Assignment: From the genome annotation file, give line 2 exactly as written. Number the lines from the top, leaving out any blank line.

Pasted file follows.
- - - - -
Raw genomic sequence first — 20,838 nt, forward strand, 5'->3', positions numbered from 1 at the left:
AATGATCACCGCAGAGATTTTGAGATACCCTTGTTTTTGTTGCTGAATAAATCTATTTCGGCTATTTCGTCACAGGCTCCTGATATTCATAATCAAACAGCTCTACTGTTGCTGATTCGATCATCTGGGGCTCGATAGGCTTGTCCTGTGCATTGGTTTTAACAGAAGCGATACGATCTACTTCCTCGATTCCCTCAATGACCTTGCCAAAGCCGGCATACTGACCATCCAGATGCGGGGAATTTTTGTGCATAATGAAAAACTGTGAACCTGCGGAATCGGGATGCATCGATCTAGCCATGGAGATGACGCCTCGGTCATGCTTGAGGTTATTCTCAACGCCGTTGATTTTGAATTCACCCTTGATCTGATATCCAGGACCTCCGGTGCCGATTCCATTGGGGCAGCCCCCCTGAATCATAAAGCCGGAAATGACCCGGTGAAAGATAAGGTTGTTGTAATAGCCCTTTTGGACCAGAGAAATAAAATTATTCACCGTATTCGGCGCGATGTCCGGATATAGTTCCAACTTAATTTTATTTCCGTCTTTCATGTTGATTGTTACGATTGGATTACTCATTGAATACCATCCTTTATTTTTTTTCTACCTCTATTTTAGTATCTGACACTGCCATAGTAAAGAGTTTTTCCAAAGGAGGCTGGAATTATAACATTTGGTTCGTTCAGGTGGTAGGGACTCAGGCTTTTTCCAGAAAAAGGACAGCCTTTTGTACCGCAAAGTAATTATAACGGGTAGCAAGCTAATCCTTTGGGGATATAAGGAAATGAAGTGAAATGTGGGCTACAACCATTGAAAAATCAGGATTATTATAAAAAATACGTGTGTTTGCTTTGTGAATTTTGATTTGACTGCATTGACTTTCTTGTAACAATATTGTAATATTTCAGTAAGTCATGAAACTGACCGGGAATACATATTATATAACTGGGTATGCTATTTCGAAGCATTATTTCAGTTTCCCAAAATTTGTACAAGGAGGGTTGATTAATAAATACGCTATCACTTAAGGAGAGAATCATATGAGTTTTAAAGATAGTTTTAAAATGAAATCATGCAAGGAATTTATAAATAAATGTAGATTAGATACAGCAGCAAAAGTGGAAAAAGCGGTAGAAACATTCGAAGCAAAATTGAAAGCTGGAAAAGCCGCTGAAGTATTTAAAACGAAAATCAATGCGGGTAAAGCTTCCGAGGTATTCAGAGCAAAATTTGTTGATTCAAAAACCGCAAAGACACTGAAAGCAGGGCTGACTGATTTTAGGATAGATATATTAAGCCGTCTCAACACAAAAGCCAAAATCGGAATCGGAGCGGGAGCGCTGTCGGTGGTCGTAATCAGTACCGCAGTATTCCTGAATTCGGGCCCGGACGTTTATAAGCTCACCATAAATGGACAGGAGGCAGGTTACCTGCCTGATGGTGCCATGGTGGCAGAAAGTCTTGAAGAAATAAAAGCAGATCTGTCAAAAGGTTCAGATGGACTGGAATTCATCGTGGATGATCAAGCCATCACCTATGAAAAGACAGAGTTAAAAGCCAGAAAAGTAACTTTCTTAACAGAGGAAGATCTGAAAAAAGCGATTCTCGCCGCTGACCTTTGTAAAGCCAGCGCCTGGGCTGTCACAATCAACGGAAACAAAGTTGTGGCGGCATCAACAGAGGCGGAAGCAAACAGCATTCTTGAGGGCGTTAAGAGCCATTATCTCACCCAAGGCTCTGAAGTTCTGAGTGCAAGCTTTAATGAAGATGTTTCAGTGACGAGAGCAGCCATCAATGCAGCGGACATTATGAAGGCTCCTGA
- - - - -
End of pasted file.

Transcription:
AATGATCACCGCAGAGATTTTGAGATACCCTTGTTTTTGTTGCTGAATAAATCTATTTCGGCTATTTCGTCACAGGCTCCTGATATTCATAATCAAACAGCTCTACTGTTGCTGATTCGATCATCTGGGGCTCGATAGGCTTGTCCTGTGCATTGGTTTTAACAGAAGCGATACGATCTACTTCCTCGATTCCCTCAATGACCTTGCCAAAGCCGGCATACTGACCATCCAGATGCGGGGAATTTTTGTGCATAATGAAAAACTGTGAACCTGCGGAATCGGGATGCATCGATCTAGCCATGGAGATGACGCCTCGGTCATGCTTGAGGTTATTCTCAACGCCGTTGATTTTGAATTCACCCTTGATCTGATATCCAGGACCTCCGGTGCCGATTCCATTGGGGCAGCCCCCCTGAATCATAAAGCCGGAAATGACCCGGTGAAAGATAAGGTTGTTGTAATAGCCCTTTTGGACCAGAGAAATAAAATTATTCACCGTATTCGGCGCGATGTCCGGATATAGTTCCAACTTAATTTTATTTCCGTCTTTCATGTTGATTGTTACGATTGGATTACTCATTGAATACCATCCTTTATTTTTTTTCTACCTCTATTTTAGTATCTGACACTGCCATAGTAAAGAGTTTTTCCAAAGGAGGCTGGAATTATAACATTTGGTTCGTTCAGGTGGTAGGGACTCAGGCTTTTTCCAGAAAAAGGACAGCCTTTTGTACCGCAAAGTAATTATAACGGGTAGCAAGCTAATCCTTTGGGGATATAAGGAAATGAAGTGAAATGTGGGCTACAACCATTGAAAAATCAGGATTATTATAAAAAATACGTGTGTTTGCTTTGTGAATTTTGATTTGACTGCATTGACTTTCTTGTAACAATATTGTAATATTTCAGTAAGTCATGAAACTGACCGGGAATACATATTATATAACTGGGTATGCTATTTCGAAGCATTATTTCAGTTTCCCAAAATTTGTACAAGGAGGGTTGATTAATAAATACGCTATCACTTAAGGAGAGAATCATATGAGTTTTAAAGATAGTTTTAAAATGAAATCATGCAAGGAATTTATAAATAAATGTAGATTAGATACAGCAGCAAAAGTGGAAAAAGCGGTAGAAACATTCGAAGCAAAATTGAAAGCTGGAAAAGCCGCTGAAGTATTTAAAACGAAAATCAATGCGGGTAAAGCTTCCGAGGTATTCAGAGCAAAATTTGTTGATTCAAAAACCGCAAAGACACTGAAAGCAGGGCTGACTGATTTTAGGATAGATATATTAAGCCGTCTCAACACAAAAGCCAAAATCGGAATCGGAGCGGGAGCGCTGTCGGTGGTCGTAATCAGTACCGCAGTATTCCTGAATTCGGGCCCGGACGTTTATAAGCTCACCATAAATGGACAGGAGGCAGGTTACCTGCCTGATGGTGCCATGGTGGCAGAAAGTCTTGAAGAAATAAAAGCAGATCTGTCAAAAGGTTCAGATGGACTGGAATTCATCGTGGATGATCAAGCCATCACCTATGAAAAGACAGAGTTAAAAGCCAGAAAAGTAACTTTCTTAACAGAGGAAGATCTGAAAAAAGCGATTCTCGCCGCTGACCTTTGTAAAGCCAGCGCCTGGGCTGTCACAATCAACGGAAACAAAGTTGTGGCGGCATCAACAGAGGCGGAAGCAAACAGCATTCTTGAGGGCGTTAAGAGCCATTATCTCACCCAAGGCTCTGAAGTTCTGAGTGCAAGCTTTAATGAAGATGTTTCAGTGACGAGAGCAGCCATCAATGCAGCGGACATTATGAAGGCTCCTGA